When I returned home, Thomas and I talked briefly about using his digital pattern bag to up the visibility of my person. I scouted through some old Marine Corps mementoes to see if I had “Rinehart” name tapes cut off from my old camis. I have one from my maiden name, dog tapes wrapped in black electrical tape (for silencing purposes), Iraqi forces paraphernalia, Iraqi coins, some Babylon brick shards, and something old I had forgotten entirely. I found one of my dog tag chains with one of my dog tags along with one of the dog tags from my boyfriend at MOS school. Silly find of the day but it would be a great story to share later with my daughter as she gets into her dating years.

~Cheryl

October 4, 2014 (A Day at the MIM, Scottsdale, AZ)

Ladies and Gentlemen,

Today Thomas and I went to the Musical Instrument Museum (MIM) in Scottsdale to see a film screening of Girl Rising. My professor, Dr. Kimberly Scott, was one of the panelists for the film and she invited myself and my peers to attend this event. While my goal of this note is to speak about the boots project, it is important to share the message behind the film that educating girls changes everything; the film was ripe with statistics of the social injustices girls face in the developing world and the social improvements that can take place when we empower girls to receive an education. One of my favorite statistics relates to how a child is “50% more likely to survive past the age of 5” when he or she is born to a literate mother (Pearson Foundation, 2013).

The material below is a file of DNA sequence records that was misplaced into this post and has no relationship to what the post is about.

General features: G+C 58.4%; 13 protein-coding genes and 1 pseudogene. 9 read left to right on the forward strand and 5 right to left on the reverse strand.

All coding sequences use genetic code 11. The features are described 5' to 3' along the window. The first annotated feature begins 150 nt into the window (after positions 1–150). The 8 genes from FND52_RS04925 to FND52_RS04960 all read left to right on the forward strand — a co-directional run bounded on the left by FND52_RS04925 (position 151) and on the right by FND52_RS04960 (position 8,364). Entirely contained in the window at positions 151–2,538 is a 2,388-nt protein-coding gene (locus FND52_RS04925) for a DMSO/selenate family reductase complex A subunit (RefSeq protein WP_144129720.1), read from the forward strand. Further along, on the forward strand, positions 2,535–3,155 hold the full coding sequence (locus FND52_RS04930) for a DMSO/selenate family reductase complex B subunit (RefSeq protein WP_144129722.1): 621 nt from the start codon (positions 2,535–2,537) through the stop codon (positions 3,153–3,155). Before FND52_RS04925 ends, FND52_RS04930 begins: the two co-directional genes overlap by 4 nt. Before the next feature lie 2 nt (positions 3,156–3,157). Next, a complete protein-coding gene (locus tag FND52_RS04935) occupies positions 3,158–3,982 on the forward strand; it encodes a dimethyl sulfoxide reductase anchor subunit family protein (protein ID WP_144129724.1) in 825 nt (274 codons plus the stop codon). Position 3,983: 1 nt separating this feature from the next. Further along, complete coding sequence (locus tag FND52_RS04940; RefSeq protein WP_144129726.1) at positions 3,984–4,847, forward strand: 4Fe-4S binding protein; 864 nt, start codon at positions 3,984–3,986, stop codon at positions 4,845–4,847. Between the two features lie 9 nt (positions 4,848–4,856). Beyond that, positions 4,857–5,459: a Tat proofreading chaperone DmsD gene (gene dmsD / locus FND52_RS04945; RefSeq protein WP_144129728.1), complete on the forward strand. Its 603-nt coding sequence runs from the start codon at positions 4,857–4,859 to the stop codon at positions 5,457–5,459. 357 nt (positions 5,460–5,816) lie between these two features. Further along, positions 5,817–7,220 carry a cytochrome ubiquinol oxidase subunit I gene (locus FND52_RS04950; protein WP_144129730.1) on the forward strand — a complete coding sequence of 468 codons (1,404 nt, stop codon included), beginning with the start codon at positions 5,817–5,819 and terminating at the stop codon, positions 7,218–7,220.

Please watch Girl Rising; it will not only educate you on your own place of privilege in this word but might inspire you to do something transformative in your own community or abroad based on your interests. I almost hate to delve back into my original subject because today’s messages were so incredibly powerful, but I know this boots project is important along those lines in a different way. We should value girls and women in all walks of life and this empowerment starts at the individual level and spreads outward like ripples in a pond. My greatest interest just so happens to be with my female military veterans, but I do feel greatly about other forms of injustices women and girls face in so many aspects of their lives.